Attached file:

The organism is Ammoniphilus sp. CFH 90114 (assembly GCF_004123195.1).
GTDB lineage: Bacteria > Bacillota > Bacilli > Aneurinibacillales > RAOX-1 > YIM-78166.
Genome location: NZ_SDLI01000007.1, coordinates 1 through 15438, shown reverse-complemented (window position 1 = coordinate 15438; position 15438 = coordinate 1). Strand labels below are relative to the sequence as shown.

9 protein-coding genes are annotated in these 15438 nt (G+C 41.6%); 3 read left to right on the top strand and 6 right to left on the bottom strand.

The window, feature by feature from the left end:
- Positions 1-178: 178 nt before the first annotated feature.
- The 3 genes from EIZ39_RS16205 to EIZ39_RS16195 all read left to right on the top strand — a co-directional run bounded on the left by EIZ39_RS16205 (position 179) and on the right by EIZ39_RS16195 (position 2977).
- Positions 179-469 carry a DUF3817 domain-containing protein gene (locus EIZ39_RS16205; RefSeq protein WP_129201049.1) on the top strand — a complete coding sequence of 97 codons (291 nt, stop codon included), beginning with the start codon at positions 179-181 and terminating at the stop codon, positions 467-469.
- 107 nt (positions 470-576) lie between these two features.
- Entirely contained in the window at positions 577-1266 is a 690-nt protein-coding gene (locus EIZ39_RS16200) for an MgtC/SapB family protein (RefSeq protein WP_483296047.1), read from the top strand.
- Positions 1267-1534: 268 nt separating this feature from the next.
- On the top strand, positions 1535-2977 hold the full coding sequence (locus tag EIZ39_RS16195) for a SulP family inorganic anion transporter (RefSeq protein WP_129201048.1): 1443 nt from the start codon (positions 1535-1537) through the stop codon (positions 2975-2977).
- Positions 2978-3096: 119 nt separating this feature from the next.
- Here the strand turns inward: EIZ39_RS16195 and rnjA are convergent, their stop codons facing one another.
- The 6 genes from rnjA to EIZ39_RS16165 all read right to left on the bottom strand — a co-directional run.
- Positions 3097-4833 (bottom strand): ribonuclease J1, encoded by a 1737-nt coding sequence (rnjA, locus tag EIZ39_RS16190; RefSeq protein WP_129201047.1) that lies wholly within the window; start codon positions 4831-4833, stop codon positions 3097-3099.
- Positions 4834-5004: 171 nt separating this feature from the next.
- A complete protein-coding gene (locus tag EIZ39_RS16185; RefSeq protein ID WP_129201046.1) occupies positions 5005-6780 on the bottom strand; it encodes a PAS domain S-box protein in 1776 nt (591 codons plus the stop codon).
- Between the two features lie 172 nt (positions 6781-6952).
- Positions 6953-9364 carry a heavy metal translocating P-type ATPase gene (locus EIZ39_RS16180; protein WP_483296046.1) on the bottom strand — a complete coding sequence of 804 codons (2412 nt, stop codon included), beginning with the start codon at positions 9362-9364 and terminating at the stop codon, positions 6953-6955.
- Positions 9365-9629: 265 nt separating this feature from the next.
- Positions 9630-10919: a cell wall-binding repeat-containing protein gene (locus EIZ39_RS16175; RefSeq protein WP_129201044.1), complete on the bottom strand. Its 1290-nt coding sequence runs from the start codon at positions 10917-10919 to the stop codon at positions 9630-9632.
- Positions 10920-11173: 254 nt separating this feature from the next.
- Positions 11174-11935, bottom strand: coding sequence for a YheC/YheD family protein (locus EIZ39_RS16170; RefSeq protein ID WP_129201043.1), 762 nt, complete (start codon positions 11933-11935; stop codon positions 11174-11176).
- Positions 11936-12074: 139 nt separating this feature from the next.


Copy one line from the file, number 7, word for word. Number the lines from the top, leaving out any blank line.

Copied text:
- The 3 genes from EIZ39_RS16205 to EIZ39_RS16195 all read left to right on the top strand — a co-directional run bounded on the left by EIZ39_RS16205 (position 179) and on the right by EIZ39_RS16195 (position 2977).